ASCII Guest

    If some malware refuses to run, then great!
    I thought your contributions were the type that initiated within, but were
    able to escape and that issue had been addressed several versions ago?
    Just avoid the latest v3.48 and get the previous v3.46 instead.
    Might be good to go get a copy now while they're still all over the web.
     
    ASCII, Oct 4, 2010
    #31
  12. David Kaye

    Dustin Guest

    Actually, DLLS replaced the common old school library system. Think of
    them as a toolkit of subroutines and functions that can be called
    whenever the host wants them. It's not programming language specific.
    just the replacement for the dos based .lib system.
     
    Dustin, Oct 4, 2010
    #32
  13. David Kaye

    Dustin Guest

    No, I didn't just mean malware. Some legit programs (gamers crap
    mostly) detect for and refuse to run sandboxed. I suspect it has to do
    with online cheating more than anything else.
    I was able to write a proof of concept one which did the same thing as
    one I found in the wild, yes. They were fixed several versions ago; but
    by fixed, I mean the specific exploit vectors they used. It doesn't
    mean sandboxie couldn't still be exploited tho.
    Well, unfortunatly, something got buggered in v3.46 and prior code;
    many executables which have been packed with UPX will no longer run.
    It's being corrected in 3.5? betas.

    So, yes. staying with v3.46 will last for awhile; but due to bugs
    present, won't run everything.
     
    Dustin, Oct 4, 2010
    #33
  14. David Kaye

    Dustin Guest

    Yep. When you run regedt32; it's really regedit with the permissions
    context menu. <g>
     
    Dustin, Oct 4, 2010
    #34
  15. IIRC, most of his clients run as admin but are not computer savvy.

    ....I guess that keeps them coming back. :eek:)
     
    FromTheRafters, Oct 4, 2010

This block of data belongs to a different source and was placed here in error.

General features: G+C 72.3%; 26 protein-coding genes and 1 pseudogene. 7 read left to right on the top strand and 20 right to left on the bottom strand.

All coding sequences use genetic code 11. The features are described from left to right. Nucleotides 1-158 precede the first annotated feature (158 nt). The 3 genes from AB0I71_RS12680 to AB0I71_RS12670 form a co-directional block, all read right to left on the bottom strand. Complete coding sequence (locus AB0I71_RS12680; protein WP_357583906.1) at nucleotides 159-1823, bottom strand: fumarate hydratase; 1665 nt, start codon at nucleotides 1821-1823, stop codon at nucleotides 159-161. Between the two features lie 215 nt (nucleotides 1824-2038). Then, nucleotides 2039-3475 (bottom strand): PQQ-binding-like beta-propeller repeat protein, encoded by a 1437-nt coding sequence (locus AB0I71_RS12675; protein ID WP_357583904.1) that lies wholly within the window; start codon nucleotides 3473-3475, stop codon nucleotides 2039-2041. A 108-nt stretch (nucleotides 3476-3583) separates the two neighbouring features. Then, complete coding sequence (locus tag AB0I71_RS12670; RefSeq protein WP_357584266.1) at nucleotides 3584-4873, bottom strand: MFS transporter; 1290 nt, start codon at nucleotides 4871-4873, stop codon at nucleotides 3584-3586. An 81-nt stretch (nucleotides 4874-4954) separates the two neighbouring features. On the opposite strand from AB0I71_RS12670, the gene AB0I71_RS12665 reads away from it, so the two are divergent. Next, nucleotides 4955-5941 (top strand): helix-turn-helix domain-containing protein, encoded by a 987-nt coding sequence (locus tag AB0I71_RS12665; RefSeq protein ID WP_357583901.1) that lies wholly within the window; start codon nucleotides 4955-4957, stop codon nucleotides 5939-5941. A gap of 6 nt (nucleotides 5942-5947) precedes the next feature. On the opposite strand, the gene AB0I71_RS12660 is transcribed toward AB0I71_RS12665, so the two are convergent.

#35
  16. David Kaye

    ASCII Guest

    I'll try not to dwell on that depressing likelihood too much,
    would be like when I came downstairs early one year
    and 'outted' sanny claws, or did a load of mescaline and witnessed
    the vacancy of the heavenly abode claimed to be occupied by god.
     
    ASCII, Oct 4, 2010
    #36
  17. David Kaye

    David Kaye Guest

    Turns out her web page is actually a Wordpress blog and she hired someone to
    optimize searches. The Sophos white paper on the topic indicates that a tool
    being used to optimize Wordpress and other sites is itself infected.
    Interesting...

    http://www.sophos.com/sophos/docs/eng/papers/sophos-seo-insights.pdf
     
    David Kaye, Oct 4, 2010
    #37
  18. David Kaye

    David Kaye Guest

    Possibly the guy she hired to optimize her Google ranking. According to the
    Sophos white paper, an applet used in Wordpress optimization is one of the
    culprits.
     
    David Kaye, Oct 4, 2010
    #38
  19. David Kaye

    David Kaye Guest

    You may forget what I do for a living. I fix people's computers, usually 3 to
    4 customers a day, sometimes 5 or 6. I need to get in, get on with it, and
    get out to the next client. I need to have several computers configured to
    match closely what I see every day in the real world. When I go out I need to
    know how to get my customers back on track quickly. This is why I can charge
    a lot of money for my work. I'm fast and I'm successful at what I do. I'm
    usually in and out with a fix before Geek Squad even returns a phone call.
     
    David Kaye, Oct 4, 2010
    #39
  20. David Kaye

    David Kaye Guest

    Well, then maybe you should shut the **** up, okay?

    My customer base includes 3 radio stations which must stay up 24/7 or they
    literally lose business because they can't sell ads. I have real estate
    firms, entrepreneurs working from home, two inventors, a number of
    restaurants, and the founder of a major gaming company.

    The gaming guy is interesting. He has a tech support staff for his company.
    He is also a progarmmer and obviously knows his way around computers. But,
    why does he hire me instead of using his in-house techies? He told me that he
    needs action immediately and someone who is up to the minute on problems. He
    said that at best his techies can wipe and reinstall and swap out standard
    hardwware. He needs more than that for his own critical situation. He keeps
    mission-critical material on his work and home computers and does not want to
    trust them to anyone else. I'm honored.
     
    David Kaye, Oct 4, 2010
    #40